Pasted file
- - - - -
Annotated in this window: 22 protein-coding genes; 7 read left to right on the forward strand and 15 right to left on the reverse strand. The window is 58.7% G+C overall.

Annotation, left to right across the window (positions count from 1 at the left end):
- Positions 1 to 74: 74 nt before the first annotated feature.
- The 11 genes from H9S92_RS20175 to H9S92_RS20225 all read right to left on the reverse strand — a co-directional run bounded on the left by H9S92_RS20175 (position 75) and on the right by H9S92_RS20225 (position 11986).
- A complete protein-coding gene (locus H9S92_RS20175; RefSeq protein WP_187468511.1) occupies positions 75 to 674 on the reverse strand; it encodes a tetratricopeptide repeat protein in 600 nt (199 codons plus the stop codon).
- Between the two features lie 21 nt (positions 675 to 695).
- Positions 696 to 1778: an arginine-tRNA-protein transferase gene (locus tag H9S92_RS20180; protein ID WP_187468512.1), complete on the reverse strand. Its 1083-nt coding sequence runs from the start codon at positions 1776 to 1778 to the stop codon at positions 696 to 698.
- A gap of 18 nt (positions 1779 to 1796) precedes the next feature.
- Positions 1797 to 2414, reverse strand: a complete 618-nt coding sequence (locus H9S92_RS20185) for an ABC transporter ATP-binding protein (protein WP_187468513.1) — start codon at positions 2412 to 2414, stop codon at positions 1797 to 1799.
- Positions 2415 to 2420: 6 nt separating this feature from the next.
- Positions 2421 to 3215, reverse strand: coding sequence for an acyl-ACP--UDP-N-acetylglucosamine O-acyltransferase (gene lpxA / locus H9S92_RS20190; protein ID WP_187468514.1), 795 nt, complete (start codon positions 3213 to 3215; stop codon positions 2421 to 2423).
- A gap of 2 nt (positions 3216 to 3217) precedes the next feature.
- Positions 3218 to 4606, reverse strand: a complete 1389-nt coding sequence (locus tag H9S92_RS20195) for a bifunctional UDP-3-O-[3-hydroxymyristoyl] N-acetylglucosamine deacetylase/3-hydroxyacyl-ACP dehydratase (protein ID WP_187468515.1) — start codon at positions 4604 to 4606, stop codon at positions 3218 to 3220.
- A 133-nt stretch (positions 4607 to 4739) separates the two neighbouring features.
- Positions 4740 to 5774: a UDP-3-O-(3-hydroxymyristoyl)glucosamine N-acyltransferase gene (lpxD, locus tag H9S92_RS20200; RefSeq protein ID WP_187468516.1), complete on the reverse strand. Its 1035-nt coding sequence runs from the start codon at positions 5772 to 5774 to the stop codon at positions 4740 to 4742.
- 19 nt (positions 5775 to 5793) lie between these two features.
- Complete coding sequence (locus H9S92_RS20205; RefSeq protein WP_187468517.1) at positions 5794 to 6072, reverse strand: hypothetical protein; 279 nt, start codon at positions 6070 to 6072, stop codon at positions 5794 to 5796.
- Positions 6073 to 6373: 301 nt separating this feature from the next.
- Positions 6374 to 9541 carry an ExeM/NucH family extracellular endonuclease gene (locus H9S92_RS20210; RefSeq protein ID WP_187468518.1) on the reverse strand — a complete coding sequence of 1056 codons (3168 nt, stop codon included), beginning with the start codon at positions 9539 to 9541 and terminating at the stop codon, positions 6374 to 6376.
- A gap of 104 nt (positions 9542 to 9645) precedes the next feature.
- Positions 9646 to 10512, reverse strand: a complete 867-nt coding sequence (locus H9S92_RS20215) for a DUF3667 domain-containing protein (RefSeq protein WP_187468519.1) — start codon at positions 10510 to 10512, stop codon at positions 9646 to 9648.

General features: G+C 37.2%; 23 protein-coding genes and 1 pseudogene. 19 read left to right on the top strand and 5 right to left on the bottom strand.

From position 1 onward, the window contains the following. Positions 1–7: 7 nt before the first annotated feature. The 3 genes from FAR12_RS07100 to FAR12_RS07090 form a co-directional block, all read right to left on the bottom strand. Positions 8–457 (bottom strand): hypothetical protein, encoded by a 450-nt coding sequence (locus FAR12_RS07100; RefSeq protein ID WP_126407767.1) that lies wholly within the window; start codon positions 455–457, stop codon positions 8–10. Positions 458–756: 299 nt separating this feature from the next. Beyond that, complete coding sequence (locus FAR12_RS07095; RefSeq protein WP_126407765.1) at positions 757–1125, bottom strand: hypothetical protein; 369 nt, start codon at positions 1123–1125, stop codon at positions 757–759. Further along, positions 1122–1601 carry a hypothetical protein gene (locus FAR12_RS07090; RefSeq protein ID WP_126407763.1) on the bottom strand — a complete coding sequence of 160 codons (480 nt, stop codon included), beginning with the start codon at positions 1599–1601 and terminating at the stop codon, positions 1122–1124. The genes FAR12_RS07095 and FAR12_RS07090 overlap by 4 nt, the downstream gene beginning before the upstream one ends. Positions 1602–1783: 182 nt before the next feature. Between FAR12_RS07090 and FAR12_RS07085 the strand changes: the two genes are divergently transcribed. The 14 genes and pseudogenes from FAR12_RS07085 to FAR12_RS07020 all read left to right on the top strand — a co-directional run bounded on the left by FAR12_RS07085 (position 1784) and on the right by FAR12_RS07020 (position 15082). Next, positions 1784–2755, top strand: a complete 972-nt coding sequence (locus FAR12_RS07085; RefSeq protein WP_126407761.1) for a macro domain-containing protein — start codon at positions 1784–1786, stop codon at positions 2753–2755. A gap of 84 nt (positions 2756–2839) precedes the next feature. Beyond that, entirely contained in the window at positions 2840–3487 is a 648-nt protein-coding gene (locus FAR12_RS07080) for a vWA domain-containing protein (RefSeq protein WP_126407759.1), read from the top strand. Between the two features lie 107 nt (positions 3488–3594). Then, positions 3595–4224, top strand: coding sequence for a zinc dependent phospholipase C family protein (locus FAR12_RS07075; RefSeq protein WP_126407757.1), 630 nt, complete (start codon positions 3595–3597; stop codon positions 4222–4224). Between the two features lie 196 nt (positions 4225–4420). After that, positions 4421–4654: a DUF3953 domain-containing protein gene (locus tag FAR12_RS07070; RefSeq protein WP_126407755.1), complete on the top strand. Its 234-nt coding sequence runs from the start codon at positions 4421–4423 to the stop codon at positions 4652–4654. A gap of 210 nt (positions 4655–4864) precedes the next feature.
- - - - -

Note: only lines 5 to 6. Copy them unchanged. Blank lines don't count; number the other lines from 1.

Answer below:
- A complete protein-coding gene (locus H9S92_RS20175; RefSeq protein WP_187468511.1) occupies positions 75 to 674 on the reverse strand; it encodes a tetratricopeptide repeat protein in 600 nt (199 codons plus the stop codon).
- Between the two features lie 21 nt (positions 675 to 695).